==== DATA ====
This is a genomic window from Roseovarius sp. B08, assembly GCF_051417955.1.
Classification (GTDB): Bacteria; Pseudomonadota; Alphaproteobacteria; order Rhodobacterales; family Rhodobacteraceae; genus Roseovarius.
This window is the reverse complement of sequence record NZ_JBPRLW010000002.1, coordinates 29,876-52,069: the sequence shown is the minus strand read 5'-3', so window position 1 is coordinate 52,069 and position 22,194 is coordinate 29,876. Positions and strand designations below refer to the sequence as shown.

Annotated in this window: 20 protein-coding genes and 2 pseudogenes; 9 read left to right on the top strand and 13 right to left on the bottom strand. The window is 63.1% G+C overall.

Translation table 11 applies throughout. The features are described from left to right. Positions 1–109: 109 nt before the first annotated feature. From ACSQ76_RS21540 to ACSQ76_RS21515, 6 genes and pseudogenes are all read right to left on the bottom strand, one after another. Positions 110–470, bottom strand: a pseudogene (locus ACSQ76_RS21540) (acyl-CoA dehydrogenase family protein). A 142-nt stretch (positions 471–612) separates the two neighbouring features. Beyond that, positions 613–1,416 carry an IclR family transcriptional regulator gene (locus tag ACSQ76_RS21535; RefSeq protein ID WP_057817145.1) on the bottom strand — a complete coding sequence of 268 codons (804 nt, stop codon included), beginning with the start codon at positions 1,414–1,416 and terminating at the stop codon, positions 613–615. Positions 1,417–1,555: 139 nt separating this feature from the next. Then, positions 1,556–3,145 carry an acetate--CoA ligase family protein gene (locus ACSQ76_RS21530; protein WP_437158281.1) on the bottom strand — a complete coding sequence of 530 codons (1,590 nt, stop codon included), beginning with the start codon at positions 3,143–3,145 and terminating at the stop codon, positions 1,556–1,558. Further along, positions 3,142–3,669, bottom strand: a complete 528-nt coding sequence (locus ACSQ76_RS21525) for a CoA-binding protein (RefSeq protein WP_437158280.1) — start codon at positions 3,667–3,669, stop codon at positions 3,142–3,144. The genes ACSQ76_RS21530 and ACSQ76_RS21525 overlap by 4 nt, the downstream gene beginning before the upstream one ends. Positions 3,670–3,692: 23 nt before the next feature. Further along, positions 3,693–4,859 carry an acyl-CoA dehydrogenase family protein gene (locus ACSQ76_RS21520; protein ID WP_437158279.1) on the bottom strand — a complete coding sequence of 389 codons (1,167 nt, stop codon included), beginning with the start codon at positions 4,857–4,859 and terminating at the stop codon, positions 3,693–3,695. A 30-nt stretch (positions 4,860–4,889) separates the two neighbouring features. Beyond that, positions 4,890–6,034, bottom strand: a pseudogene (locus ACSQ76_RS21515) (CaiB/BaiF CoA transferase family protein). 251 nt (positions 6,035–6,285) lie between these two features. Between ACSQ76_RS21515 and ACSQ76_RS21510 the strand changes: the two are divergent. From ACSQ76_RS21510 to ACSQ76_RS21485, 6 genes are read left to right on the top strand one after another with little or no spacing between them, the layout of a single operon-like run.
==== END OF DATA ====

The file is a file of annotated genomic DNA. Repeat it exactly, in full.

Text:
This is a genomic window from Roseovarius sp. B08, assembly GCF_051417955.1.
Classification (GTDB): Bacteria; Pseudomonadota; Alphaproteobacteria; order Rhodobacterales; family Rhodobacteraceae; genus Roseovarius.
This window is the reverse complement of sequence record NZ_JBPRLW010000002.1, coordinates 29,876-52,069: the sequence shown is the minus strand read 5'-3', so window position 1 is coordinate 52,069 and position 22,194 is coordinate 29,876. Positions and strand designations below refer to the sequence as shown.

Annotated in this window: 20 protein-coding genes and 2 pseudogenes; 9 read left to right on the top strand and 13 right to left on the bottom strand. The window is 63.1% G+C overall.

Translation table 11 applies throughout. The features are described from left to right. Positions 1–109: 109 nt before the first annotated feature. From ACSQ76_RS21540 to ACSQ76_RS21515, 6 genes and pseudogenes are all read right to left on the bottom strand, one after another. Positions 110–470, bottom strand: a pseudogene (locus ACSQ76_RS21540) (acyl-CoA dehydrogenase family protein). A 142-nt stretch (positions 471–612) separates the two neighbouring features. Beyond that, positions 613–1,416 carry an IclR family transcriptional regulator gene (locus tag ACSQ76_RS21535; RefSeq protein ID WP_057817145.1) on the bottom strand — a complete coding sequence of 268 codons (804 nt, stop codon included), beginning with the start codon at positions 1,414–1,416 and terminating at the stop codon, positions 613–615. Positions 1,417–1,555: 139 nt separating this feature from the next. Then, positions 1,556–3,145 carry an acetate--CoA ligase family protein gene (locus ACSQ76_RS21530; protein WP_437158281.1) on the bottom strand — a complete coding sequence of 530 codons (1,590 nt, stop codon included), beginning with the start codon at positions 3,143–3,145 and terminating at the stop codon, positions 1,556–1,558. Further along, positions 3,142–3,669, bottom strand: a complete 528-nt coding sequence (locus ACSQ76_RS21525) for a CoA-binding protein (RefSeq protein WP_437158280.1) — start codon at positions 3,667–3,669, stop codon at positions 3,142–3,144. The genes ACSQ76_RS21530 and ACSQ76_RS21525 overlap by 4 nt, the downstream gene beginning before the upstream one ends. Positions 3,670–3,692: 23 nt before the next feature. Further along, positions 3,693–4,859 carry an acyl-CoA dehydrogenase family protein gene (locus ACSQ76_RS21520; protein ID WP_437158279.1) on the bottom strand — a complete coding sequence of 389 codons (1,167 nt, stop codon included), beginning with the start codon at positions 4,857–4,859 and terminating at the stop codon, positions 3,693–3,695. A 30-nt stretch (positions 4,860–4,889) separates the two neighbouring features. Beyond that, positions 4,890–6,034, bottom strand: a pseudogene (locus ACSQ76_RS21515) (CaiB/BaiF CoA transferase family protein). 251 nt (positions 6,035–6,285) lie between these two features. Between ACSQ76_RS21515 and ACSQ76_RS21510 the strand changes: the two are divergent. From ACSQ76_RS21510 to ACSQ76_RS21485, 6 genes are read left to right on the top strand one after another with little or no spacing between them, the layout of a single operon-like run.